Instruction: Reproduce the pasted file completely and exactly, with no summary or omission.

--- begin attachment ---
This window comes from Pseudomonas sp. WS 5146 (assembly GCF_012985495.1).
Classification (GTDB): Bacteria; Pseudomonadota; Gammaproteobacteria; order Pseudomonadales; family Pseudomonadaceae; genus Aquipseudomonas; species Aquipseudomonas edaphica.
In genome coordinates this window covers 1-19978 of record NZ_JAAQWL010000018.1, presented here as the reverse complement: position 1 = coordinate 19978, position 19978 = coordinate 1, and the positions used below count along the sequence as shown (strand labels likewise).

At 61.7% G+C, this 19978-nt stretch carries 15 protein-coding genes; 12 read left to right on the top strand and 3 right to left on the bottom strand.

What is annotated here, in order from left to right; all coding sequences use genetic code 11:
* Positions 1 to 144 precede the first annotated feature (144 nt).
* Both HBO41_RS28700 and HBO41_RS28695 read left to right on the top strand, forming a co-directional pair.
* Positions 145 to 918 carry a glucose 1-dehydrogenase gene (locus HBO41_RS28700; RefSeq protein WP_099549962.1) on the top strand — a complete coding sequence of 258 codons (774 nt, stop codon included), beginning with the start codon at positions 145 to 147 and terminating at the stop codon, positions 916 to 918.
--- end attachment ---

This window comes from Pseudomonas sp. WS 5146 (assembly GCF_012985495.1).
Classification (GTDB): Bacteria; Pseudomonadota; Gammaproteobacteria; order Pseudomonadales; family Pseudomonadaceae; genus Aquipseudomonas; species Aquipseudomonas edaphica.
In genome coordinates this window covers 1-19978 of record NZ_JAAQWL010000018.1, presented here as the reverse complement: position 1 = coordinate 19978, position 19978 = coordinate 1, and the positions used below count along the sequence as shown (strand labels likewise).

At 61.7% G+C, this 19978-nt stretch carries 15 protein-coding genes; 12 read left to right on the top strand and 3 right to left on the bottom strand.

What is annotated here, in order from left to right; all coding sequences use genetic code 11:
* Positions 1 to 144 precede the first annotated feature (144 nt).
* Both HBO41_RS28700 and HBO41_RS28695 read left to right on the top strand, forming a co-directional pair.
* Positions 145 to 918 carry a glucose 1-dehydrogenase gene (locus HBO41_RS28700; RefSeq protein WP_099549962.1) on the top strand — a complete coding sequence of 258 codons (774 nt, stop codon included), beginning with the start codon at positions 145 to 147 and terminating at the stop codon, positions 916 to 918.